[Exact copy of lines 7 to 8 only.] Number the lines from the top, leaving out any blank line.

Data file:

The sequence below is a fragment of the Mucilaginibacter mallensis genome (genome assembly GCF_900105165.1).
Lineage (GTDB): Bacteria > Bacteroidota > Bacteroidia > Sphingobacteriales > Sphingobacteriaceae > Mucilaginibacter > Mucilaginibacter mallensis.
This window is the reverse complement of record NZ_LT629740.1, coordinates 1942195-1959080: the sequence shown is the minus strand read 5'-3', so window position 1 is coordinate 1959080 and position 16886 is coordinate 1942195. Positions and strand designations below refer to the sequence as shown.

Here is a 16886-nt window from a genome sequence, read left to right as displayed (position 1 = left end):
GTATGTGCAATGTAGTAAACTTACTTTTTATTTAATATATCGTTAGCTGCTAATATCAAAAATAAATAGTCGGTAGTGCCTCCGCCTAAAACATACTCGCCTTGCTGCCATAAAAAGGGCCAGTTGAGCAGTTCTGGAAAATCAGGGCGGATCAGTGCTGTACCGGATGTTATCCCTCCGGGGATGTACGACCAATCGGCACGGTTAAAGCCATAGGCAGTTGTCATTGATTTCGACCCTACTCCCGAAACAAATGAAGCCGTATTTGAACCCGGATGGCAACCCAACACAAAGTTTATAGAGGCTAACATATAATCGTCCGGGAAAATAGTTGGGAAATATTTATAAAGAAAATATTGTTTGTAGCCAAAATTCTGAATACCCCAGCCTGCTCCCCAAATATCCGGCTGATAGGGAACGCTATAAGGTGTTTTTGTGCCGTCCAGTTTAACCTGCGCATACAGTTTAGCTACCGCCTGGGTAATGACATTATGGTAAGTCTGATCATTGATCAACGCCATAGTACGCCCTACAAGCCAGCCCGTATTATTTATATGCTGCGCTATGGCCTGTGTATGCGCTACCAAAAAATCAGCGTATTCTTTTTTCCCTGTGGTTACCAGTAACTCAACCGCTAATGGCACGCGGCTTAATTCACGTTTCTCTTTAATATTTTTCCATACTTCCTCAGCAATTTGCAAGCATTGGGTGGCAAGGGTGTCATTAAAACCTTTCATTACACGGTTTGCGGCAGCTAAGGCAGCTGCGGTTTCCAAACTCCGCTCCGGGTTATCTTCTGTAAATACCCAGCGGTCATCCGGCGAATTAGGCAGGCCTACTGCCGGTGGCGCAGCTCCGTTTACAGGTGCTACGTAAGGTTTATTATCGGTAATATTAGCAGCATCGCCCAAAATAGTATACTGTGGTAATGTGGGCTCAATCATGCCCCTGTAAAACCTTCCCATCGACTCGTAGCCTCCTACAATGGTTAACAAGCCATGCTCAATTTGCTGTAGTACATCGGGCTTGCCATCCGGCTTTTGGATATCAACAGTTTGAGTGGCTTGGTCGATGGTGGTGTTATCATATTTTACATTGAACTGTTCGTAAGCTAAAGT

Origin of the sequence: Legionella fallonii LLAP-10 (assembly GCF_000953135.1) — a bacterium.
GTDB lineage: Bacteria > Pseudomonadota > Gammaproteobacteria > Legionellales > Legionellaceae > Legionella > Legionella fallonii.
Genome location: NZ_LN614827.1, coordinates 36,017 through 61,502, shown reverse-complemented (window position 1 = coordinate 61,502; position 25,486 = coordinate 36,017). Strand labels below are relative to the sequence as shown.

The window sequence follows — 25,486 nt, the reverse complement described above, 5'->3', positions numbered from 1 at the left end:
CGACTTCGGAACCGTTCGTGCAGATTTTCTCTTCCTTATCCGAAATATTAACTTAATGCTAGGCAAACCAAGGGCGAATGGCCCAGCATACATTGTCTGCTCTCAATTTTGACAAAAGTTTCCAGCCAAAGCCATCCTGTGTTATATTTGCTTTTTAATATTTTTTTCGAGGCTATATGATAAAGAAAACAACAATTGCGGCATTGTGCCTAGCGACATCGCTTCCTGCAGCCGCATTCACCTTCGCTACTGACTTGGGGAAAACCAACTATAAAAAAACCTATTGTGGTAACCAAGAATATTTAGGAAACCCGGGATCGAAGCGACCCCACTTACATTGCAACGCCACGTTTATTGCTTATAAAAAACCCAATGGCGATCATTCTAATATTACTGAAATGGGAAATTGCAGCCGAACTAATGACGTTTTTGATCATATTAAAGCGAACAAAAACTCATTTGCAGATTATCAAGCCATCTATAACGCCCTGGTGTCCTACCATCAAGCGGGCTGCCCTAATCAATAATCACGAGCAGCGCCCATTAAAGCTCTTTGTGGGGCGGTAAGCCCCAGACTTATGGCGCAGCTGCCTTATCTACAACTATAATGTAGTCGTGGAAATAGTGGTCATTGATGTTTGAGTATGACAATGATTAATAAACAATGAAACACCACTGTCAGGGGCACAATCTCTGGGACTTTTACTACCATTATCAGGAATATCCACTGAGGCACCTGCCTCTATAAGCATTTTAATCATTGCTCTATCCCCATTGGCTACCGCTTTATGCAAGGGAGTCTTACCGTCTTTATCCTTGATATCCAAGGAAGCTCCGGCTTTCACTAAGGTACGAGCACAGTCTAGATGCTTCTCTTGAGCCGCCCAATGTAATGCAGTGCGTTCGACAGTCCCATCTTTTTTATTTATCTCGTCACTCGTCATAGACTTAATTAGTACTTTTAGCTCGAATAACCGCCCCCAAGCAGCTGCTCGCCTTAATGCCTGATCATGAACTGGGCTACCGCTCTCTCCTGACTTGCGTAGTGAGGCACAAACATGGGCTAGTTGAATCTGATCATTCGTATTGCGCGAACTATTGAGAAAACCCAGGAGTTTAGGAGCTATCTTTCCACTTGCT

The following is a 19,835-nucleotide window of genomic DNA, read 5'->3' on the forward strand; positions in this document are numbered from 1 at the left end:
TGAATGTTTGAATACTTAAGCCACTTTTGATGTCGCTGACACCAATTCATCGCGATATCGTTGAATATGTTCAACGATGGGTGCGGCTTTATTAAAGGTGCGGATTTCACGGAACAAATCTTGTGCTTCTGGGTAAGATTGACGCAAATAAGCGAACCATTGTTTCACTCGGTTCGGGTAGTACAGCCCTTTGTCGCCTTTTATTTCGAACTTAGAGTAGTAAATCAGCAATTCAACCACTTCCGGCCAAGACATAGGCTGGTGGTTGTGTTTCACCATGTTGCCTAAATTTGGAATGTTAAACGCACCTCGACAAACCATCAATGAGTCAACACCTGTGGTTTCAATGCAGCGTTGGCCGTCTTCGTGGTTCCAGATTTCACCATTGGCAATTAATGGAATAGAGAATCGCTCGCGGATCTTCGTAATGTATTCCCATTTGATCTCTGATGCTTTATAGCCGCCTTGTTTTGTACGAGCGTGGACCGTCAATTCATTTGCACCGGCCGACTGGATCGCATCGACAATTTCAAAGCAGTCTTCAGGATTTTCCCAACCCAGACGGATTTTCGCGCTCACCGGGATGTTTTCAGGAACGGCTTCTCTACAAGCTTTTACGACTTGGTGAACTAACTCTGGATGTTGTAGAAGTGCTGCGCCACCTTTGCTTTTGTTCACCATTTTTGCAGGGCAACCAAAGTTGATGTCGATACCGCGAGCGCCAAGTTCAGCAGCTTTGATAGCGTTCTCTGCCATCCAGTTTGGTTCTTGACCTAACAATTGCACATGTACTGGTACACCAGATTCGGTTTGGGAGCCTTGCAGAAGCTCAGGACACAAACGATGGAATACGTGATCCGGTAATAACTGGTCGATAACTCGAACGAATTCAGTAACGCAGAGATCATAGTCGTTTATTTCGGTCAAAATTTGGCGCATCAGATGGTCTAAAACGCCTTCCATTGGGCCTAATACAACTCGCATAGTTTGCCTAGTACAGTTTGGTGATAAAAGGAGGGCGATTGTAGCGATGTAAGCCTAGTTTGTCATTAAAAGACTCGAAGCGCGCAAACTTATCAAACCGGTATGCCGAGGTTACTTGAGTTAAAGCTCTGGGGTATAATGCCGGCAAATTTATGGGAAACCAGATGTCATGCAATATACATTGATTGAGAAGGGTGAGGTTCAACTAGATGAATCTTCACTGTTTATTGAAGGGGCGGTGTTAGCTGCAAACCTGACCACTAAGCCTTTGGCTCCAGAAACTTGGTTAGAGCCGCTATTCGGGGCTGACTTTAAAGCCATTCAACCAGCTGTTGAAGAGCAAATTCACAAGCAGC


GTDB lineage: Bacteria > Pseudomonadota > Gammaproteobacteria > Legionellales > Legionellaceae > Legionella > Legionella fallonii.
Genome location: NZ_LN614827.1, coordinates 36,017 through 61,502, shown reverse-complemented (window position 1 = coordinate 61,502; position 25,486 = coordinate 36,017). Strand labels below are relative to the sequence as shown.